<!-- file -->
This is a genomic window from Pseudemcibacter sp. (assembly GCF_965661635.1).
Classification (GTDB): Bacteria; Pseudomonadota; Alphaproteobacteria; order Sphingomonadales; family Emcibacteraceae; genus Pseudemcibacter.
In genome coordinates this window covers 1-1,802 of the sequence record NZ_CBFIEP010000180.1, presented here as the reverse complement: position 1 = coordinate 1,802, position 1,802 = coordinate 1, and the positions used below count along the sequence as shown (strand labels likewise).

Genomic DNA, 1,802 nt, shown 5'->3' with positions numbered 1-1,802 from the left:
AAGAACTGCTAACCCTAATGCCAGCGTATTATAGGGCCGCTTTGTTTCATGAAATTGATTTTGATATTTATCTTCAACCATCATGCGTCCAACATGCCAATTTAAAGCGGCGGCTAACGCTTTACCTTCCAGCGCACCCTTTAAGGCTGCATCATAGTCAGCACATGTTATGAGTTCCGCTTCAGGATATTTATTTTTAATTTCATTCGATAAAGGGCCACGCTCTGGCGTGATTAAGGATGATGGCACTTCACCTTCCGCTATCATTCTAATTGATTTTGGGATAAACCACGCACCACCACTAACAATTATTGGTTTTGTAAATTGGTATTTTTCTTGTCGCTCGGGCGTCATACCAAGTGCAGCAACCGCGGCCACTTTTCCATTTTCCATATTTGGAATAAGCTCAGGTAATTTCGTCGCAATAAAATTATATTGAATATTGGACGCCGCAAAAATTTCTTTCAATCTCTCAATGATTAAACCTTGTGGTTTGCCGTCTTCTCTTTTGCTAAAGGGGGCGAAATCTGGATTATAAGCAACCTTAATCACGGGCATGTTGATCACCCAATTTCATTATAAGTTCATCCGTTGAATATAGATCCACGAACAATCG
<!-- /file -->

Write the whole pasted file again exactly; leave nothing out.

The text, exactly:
This is a genomic window from Pseudemcibacter sp. (assembly GCF_965661635.1).
Classification (GTDB): Bacteria; Pseudomonadota; Alphaproteobacteria; order Sphingomonadales; family Emcibacteraceae; genus Pseudemcibacter.
In genome coordinates this window covers 1-1,802 of the sequence record NZ_CBFIEP010000180.1, presented here as the reverse complement: position 1 = coordinate 1,802, position 1,802 = coordinate 1, and the positions used below count along the sequence as shown (strand labels likewise).

Genomic DNA, 1,802 nt, shown 5'->3' with positions numbered 1-1,802 from the left:
AAGAACTGCTAACCCTAATGCCAGCGTATTATAGGGCCGCTTTGTTTCATGAAATTGATTTTGATATTTATCTTCAACCATCATGCGTCCAACATGCCAATTTAAAGCGGCGGCTAACGCTTTACCTTCCAGCGCACCCTTTAAGGCTGCATCATAGTCAGCACATGTTATGAGTTCCGCTTCAGGATATTTATTTTTAATTTCATTCGATAAAGGGCCACGCTCTGGCGTGATTAAGGATGATGGCACTTCACCTTCCGCTATCATTCTAATTGATTTTGGGATAAACCACGCACCACCACTAACAATTATTGGTTTTGTAAATTGGTATTTTTCTTGTCGCTCGGGCGTCATACCAAGTGCAGCAACCGCGGCCACTTTTCCATTTTCCATATTTGGAATAAGCTCAGGTAATTTCGTCGCAATAAAATTATATTGAATATTGGACGCCGCAAAAATTTCTTTCAATCTCTCAATGATTAAACCTTGTGGTTTGCCGTCTTCTCTTTTGCTAAAGGGGGCGAAATCTGGATTATAAGCAACCTTAATCACGGGCATGTTGATCACCCAATTTCATTATAAGTTCATCCGTTGAATATAGATCCACGAACAATCG